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In this letter, Lucious President share his opinion about Dr. King's actions at the Senate. "A massive camp in at the United States Senate is contrary to God's teaching. You will not have God on your side."
T. Spurgeon Bell writes Dr. King to voice his concerns regarding the Civil rights movement. In his opinion the Civil Rights bill is not beneficial to the changes Dr. King seeks. He believes that such bills cannot change varying opinions on other races and asks Dr. King to alter his attempt at social change.
Dr. King breaks down the structure of a nonviolent movement. He describes at length the difference between "token" integration and true integration. He describes three types of violence that could be used to achieve integration to which he prefers the "wholesome," nonviolent choice. Lastly, Dr. King gives his opinion on the "evils" of war.
Mr. Biot of Los Angeles, CA offers sympathies to Mrs. King behalf of himself and Mother Green.
Fabian Bachrach requests that Dr. King sit for a portrait that will be included in a public show celebrating the one hundredth anniversary of the Bachrach studio. Bachrach offers to give Dr. King complimentary prints as payment.
Mr. Roney explains to Dr. King that the government will create oppressed social hierarchy within society. As a result, he requests that Dr. King responds to his plea or he will be believe that the rumors of government oppression are true.
New Mexico Congressman Thomas Morris writes Dr. King to acknowledge the receipt of a telegram requesting Morris' opposition to House Bill 585, which would dismiss five recently elected members. Morris does not indicate his position in the matter.
At its Tenth Annual Convention, the SCLC Board adopts a resolution calling upon President Johnson and Congress to reverse a vote on Title IV (Open Housing) of the Civil Rights Act of 1966 that effectively permits discrimination in the sale or rental of private housing. It also faults the Administration for failure to enforce Title VI (Ban on Federal Funds for Segregated Programs and Schools) of the Civil Rights Act of 1964 and for inadequate appointment of voter examiners under the 1965 Voting Rights Act.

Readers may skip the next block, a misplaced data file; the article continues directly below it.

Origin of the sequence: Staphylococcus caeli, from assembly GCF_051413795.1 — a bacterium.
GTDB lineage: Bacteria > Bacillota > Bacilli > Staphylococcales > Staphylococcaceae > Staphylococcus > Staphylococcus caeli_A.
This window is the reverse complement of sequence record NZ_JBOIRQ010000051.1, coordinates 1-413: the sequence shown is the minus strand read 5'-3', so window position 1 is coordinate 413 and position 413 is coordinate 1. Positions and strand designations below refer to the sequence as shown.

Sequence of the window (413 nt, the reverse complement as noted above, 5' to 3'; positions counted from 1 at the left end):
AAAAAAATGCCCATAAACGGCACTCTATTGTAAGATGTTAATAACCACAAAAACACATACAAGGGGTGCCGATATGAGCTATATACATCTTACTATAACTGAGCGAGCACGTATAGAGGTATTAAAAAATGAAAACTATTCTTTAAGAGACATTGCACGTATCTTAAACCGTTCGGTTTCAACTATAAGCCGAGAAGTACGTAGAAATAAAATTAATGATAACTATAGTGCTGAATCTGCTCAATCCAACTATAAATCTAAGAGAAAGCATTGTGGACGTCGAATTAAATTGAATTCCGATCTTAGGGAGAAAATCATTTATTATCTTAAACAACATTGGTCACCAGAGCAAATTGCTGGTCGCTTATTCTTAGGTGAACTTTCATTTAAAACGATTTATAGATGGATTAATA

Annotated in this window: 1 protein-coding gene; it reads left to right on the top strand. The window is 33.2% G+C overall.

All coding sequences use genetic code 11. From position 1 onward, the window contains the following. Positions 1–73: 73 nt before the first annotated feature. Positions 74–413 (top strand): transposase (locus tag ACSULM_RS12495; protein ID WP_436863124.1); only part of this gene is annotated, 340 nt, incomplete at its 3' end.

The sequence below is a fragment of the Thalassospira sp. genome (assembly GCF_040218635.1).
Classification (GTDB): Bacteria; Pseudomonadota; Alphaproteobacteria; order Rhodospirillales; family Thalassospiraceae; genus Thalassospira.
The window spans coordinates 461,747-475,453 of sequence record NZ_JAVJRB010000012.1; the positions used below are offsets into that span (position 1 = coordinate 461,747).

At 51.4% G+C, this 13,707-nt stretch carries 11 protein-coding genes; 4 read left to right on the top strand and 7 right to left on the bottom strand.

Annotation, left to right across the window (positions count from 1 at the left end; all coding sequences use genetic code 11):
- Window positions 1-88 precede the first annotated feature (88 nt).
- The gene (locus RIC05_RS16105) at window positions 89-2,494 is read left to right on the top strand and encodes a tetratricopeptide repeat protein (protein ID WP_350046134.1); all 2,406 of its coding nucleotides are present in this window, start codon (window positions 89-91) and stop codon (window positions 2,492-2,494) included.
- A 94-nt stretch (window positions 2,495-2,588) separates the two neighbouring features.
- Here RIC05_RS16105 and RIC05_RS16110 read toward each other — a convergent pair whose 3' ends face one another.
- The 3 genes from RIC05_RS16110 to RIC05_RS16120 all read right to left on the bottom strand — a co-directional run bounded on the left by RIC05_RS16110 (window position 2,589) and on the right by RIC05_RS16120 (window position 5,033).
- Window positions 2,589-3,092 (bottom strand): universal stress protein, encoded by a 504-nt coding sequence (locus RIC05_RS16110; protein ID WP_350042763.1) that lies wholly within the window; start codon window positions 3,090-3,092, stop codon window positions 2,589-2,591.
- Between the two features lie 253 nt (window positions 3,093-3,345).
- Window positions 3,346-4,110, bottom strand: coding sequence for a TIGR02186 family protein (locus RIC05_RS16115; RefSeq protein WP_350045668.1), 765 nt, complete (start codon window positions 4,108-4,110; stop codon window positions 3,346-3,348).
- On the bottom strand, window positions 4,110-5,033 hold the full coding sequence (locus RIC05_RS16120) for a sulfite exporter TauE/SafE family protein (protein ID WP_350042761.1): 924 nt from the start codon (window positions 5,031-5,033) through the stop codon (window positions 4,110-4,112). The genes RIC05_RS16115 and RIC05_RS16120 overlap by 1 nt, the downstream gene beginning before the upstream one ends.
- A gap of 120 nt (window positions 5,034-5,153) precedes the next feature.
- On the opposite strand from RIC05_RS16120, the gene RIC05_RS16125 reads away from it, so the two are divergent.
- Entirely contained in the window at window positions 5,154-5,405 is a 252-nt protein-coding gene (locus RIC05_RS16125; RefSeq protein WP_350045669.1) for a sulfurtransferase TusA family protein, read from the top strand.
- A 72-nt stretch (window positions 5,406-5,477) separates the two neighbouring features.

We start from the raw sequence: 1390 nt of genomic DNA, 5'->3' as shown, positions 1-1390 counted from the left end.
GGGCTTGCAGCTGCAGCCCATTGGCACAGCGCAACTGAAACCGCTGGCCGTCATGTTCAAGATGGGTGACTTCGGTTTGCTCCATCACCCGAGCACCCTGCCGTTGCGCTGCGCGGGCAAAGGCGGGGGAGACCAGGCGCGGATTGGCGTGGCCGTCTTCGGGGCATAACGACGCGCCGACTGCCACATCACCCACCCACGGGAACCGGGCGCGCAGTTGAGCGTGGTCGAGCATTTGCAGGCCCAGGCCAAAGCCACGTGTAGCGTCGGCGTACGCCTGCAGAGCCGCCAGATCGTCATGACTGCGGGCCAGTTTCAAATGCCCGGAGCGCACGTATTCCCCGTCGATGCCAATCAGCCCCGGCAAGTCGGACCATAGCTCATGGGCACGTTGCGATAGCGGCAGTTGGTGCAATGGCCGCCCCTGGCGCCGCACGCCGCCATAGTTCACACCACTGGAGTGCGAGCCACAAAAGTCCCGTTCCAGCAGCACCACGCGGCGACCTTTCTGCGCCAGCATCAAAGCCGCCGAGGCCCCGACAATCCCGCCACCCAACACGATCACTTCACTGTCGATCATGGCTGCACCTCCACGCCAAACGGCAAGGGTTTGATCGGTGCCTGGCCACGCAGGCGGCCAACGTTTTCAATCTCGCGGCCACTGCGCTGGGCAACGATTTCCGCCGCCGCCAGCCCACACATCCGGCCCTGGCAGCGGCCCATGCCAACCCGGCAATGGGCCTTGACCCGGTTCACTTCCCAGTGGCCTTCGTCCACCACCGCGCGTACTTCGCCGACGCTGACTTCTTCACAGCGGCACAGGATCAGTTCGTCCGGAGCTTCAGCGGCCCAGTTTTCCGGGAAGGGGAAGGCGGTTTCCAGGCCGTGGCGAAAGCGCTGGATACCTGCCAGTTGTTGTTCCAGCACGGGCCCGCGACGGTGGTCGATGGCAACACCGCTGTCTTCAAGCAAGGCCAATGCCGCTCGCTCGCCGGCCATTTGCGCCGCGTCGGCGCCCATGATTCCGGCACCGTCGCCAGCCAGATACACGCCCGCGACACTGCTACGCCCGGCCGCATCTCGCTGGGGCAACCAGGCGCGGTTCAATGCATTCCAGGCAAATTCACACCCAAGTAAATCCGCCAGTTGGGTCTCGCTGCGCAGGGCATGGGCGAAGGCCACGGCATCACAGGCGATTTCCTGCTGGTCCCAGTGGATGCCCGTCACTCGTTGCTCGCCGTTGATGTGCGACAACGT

In this correspondence to Dr. King, Ann Gallagher of the Catholic School Div. of Holt, Rinehart and Winston, Inc, was requesting the copyrights for "Letter from a Birmingham Jail," which would be featured in Father Joseph Novak's, "Christianity Today: A Book of Reading."
William A. Rutherford, Executive Director of the SCLC, requests that Rev. Austin join a SCLC support committee. The support committee will offer assistance to the SCLC's upcoming campaign in Washington, D.C.
Robert Goldsmith sends a contribution and expresses his support of Dr. King's Christian methods to attain full integration and civil rights. He discusses Dr. King's campaign to end the Vietnam War and asserts that the country is engaged in an immoral action in Southeast Asia.
Ms. Drubin desires to make a monetary contribution to the SCLC to continue the work of Dr. King. As such, she writes to obtain more information about the procedures for contributing a percentage of her annual salary. She finalizes her letter by noting that she is taking a speech course in which she hopes to use the information sent to her to draft a speech.
Gary L. Gerber writes Dr. King concerning Grace College's participation in Choice '68, which is a National Presidential Primary sponsored by Time Magazine.
In this letter, Rev. Charles G. Adams requests financial donations to be used for the Concord Towers Campaign in Boston, which is a campaign to benefit certain families currently living in substandard dwellings.